SALEM, Ore --- Oregon has received remdesivir. Providence St. Vincent and Providence Portland medical centers are doing their own clinical trials with the drug. The hospitals have tested 30 patients.
“The Oregon Health Authority is committed to distributing Oregon’s allotment of remdesivir to Oregon hospitals for the treatment of patients with severe COVID-19 in accordance with the FDA’s Emergency Use Authorization,” said Dr. Dana Hargunani, Chief Medical Officer. “Because of the experimental nature of the drug, shared decision-making between patients and providers is paramount, and informed consent must be obtained prior to its use.”
Remdesivir is approved by the Food and Drug Administration (FDA). It is an experimental drug for patients hospitalized with severe COVID-19. The state received this drug on May 12th and May 15th. States are allowed to use this drug under a federally issued Emergency Use Authorization (EUA).
BACKGROUND ON EUA FROM THE OREGON HEALTH AUTHORITY:
The EUA allows health professionals to use the drug to treat some severely ill COVID-19 patients who meet clinical criteria. Remdesivir was developed by Gilead Sciences Inc. and has been tested in patients with various diseases, such as Ebola, Middle East respiratory syndrome (MERS) and severe acute respiratory syndrome (SARS). According to Gilead’s website, “it is not known if remdesivir is safe and effective for the treatment of COVID-19.”
The Oregon Health Authority says this drug has been tested on 1,063 patients. The National Institute for Allergy and Infectious Disease treated patients with the drug. These patients had a faster recovery. The results released in April show patients with advanced lung disease recovered 31 percent faster with the drug than patients who didn't take it. The study says differences in mortality rate were not statistically significant. The full results from the study have not been published.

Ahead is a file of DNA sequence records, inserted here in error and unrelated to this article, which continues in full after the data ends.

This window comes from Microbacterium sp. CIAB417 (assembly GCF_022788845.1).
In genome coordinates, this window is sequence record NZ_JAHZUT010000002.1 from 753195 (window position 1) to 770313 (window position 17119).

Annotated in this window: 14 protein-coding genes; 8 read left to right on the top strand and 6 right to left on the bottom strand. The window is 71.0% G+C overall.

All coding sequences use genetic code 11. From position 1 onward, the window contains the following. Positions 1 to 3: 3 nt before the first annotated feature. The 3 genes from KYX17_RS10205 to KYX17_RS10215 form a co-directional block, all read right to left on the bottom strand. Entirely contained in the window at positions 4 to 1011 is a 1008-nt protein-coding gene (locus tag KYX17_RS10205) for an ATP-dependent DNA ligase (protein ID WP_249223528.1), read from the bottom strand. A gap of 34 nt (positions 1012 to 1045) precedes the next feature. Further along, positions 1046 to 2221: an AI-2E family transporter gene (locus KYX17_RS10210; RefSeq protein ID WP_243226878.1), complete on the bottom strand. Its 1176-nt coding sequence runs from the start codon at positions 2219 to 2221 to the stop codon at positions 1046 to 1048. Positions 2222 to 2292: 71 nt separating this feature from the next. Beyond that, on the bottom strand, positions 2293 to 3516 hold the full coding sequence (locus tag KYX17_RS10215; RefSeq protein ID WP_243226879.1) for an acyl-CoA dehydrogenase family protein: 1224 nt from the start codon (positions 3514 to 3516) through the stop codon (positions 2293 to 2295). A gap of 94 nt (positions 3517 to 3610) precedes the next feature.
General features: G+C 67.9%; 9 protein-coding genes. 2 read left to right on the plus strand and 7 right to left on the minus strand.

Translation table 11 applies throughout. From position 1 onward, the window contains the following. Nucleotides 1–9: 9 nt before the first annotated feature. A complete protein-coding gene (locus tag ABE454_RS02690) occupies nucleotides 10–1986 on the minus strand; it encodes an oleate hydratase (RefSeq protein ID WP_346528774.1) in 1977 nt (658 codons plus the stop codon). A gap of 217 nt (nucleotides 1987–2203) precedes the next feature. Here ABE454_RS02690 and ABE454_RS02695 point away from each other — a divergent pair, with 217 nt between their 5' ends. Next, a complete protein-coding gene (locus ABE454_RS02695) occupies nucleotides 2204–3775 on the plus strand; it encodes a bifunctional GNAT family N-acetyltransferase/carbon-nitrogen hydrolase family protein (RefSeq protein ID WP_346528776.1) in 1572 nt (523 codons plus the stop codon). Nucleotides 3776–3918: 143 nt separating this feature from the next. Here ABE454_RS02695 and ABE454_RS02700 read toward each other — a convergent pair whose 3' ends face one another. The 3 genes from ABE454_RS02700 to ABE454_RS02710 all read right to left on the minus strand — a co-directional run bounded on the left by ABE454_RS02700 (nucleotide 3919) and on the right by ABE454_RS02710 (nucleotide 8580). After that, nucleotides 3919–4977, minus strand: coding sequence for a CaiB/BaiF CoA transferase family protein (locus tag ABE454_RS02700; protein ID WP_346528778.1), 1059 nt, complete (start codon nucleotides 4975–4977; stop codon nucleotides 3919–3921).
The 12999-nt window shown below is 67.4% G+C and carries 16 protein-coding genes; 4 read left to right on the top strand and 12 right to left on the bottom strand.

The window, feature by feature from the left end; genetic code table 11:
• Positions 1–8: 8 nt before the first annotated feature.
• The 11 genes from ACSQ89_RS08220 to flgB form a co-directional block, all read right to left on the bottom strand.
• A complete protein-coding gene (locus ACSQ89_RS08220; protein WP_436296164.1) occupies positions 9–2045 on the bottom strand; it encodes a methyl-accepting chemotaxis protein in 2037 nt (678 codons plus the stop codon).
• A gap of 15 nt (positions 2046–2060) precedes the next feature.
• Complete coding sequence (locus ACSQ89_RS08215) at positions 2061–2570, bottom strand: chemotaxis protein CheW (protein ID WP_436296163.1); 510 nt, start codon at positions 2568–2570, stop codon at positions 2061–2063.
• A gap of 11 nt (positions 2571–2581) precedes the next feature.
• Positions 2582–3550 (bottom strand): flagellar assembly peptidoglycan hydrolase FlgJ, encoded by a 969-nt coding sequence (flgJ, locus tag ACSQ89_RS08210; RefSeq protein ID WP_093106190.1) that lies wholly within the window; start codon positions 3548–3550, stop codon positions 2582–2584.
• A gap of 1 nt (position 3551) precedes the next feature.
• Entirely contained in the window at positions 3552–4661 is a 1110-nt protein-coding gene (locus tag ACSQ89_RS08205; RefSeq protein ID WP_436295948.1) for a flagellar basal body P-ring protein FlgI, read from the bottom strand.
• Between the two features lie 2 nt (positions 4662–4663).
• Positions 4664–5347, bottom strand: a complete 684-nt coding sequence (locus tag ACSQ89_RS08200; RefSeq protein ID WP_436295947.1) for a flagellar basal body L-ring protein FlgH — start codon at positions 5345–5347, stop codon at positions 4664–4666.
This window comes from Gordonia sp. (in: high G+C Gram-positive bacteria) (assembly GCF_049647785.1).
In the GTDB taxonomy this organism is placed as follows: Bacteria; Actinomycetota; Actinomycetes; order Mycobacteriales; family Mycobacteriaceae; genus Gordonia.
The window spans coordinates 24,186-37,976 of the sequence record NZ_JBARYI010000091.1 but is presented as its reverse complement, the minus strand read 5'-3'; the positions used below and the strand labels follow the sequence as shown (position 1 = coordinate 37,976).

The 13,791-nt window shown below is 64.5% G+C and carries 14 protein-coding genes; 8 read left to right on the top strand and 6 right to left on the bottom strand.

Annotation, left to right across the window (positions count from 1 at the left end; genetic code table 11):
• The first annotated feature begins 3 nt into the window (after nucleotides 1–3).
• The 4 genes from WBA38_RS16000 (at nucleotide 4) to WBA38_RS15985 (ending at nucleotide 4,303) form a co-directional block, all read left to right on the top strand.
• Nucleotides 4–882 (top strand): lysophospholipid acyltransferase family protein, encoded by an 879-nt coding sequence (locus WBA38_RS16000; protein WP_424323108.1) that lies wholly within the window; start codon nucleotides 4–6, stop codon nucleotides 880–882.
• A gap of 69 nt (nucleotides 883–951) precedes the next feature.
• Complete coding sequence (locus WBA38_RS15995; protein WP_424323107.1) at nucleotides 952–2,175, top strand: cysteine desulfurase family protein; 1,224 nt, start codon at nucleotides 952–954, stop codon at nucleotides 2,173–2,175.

“Clinical observation by providers across the board has been that overall clinical improvement and in particular fever resolution, is sped up by the drug’s administration. It has varied by the stage of the patients’ degree of illness at time of presentation. Those findings were confirmed in the recent preliminary data release by Gilead last week – patients were able to discharge 4 to 5 days sooner with drug therapy.” said Dr. Tobias Pusch, an infectious disease physician at Providence.
The drug will be given to hospitals when a patient is eligible. There are specific guidelines that need to be met under the EUA.
The Oregon Health Authority says, "as of May 16, at 8:30 a.m. there were 56 people hospitalized with confirmed COVID 19. Among those 25 are being treated in an intensive care unit."
Learn more here: https://sharedsystems.dhsoha.state.or.us/DHSForms/Served/le2389D.pdf